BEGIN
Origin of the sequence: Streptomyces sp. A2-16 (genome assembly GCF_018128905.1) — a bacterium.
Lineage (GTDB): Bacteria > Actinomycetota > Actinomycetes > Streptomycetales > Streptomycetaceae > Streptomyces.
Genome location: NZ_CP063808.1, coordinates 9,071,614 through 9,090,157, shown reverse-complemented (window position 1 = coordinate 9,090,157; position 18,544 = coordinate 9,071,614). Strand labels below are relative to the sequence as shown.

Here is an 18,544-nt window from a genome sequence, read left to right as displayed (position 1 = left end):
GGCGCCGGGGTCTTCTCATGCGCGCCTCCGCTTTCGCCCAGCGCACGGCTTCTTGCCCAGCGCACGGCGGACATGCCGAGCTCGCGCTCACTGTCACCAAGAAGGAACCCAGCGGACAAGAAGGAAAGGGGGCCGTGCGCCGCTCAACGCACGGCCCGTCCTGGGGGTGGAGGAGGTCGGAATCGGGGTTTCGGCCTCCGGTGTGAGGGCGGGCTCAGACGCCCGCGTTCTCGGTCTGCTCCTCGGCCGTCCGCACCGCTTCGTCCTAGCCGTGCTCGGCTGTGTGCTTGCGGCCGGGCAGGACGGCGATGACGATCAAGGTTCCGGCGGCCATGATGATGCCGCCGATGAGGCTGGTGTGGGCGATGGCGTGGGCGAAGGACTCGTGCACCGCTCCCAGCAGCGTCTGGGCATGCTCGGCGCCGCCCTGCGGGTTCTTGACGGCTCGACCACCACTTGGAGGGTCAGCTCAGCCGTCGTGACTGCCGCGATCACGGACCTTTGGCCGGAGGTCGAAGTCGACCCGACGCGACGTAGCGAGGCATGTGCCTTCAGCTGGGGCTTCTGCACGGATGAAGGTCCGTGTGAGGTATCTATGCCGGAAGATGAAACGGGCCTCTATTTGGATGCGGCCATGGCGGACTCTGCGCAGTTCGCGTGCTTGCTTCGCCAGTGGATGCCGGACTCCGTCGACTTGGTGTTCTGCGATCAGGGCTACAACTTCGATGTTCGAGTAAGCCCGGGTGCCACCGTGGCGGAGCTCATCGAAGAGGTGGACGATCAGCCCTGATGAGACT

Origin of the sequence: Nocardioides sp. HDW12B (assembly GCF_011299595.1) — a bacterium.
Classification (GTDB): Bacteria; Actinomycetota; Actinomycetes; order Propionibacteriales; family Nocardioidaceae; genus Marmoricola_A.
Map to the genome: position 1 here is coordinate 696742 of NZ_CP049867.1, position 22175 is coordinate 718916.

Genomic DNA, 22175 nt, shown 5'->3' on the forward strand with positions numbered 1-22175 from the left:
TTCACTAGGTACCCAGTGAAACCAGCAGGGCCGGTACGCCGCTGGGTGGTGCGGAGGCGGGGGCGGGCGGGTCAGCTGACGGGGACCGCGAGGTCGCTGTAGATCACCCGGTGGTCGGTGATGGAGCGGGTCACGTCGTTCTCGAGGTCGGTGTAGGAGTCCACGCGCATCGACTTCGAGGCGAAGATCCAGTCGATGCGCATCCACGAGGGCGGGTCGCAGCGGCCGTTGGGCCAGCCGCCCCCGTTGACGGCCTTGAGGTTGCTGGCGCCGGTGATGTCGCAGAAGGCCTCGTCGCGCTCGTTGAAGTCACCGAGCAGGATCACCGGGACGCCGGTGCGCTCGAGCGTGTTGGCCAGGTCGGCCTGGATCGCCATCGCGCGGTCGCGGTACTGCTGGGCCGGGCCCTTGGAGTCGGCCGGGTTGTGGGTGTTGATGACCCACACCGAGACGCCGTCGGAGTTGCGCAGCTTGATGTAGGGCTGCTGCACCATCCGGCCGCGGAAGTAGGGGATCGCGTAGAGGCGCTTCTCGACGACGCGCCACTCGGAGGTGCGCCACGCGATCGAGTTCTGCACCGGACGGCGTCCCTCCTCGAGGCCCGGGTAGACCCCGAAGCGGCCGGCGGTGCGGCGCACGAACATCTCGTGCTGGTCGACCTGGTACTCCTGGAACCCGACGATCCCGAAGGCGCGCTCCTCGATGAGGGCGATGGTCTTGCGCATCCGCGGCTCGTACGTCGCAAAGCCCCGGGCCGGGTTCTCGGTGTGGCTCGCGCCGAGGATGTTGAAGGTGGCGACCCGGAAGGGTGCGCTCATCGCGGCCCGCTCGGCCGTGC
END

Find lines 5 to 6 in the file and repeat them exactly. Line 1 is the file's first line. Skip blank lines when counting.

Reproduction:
GGCGCCGGGGTCTTCTCATGCGCGCCTCCGCTTTCGCCCAGCGCACGGCTTCTTGCCCAGCGCACGGCGGACATGCCGAGCTCGCGCTCACTGTCACCAAGAAGGAACCCAGCGGACAAGAAGGAAAGGGGGCCGTGCGCCGCTCAACGCACGGCCCGTCCTGGGGGTGGAGGAGGTCGGAATCGGGGTTTCGGCCTCCGGTGTGAGGGCGGGCTCAGACGCCCGCGTTCTCGGTCTGCTCCTCGGCCGTCCGCACCGCTTCGTCCTAGCCGTGCTCGGCTGTGTGCTTGCGGCCGGGCAGGACGGCGATGACGATCAAGGTTCCGGCGGCCATGATGATGCCGCCGATGAGGCTGGTGTGGGCGATGGCGTGGGCGAAGGACTCGTGCACCGCTCCCAGCAGCGTCTGGGCATGCTCGGCGCCGCCCTGCGGGTTCTTGACGGCTCGACCACCACTTGGAGGGTCAGCTCAGCCGTCGTGACTGCCGCGATCACGGACCTTTGGCCGGAGGTCGAAGTCGACCCGACGCGACGTAGCGAGGCATGTGCCTTCAGCTGGGGCTTCTGCACGGATGAAGGTCCGTGTGAGGTATCTATGCCGGAAGATGAAACGGGCCTCTATTTGGATGCGGCCATGGCGGACTCTGCGCAGTTCGCGTGCTTGCTTCGCCAGTGGATGCCGGACTCCGTCGACTTGGTGTTCTGCGATCAGGGCTACAACTTCGATGTTCGAGTAAGCCCGGGTGCCACCGTGGCGGAGCTCATCGAAGAGGTGGACGATCAGCCCTGATGAGACT

Origin of the sequence: Nocardioides sp. HDW12B (assembly GCF_011299595.1) — a bacterium.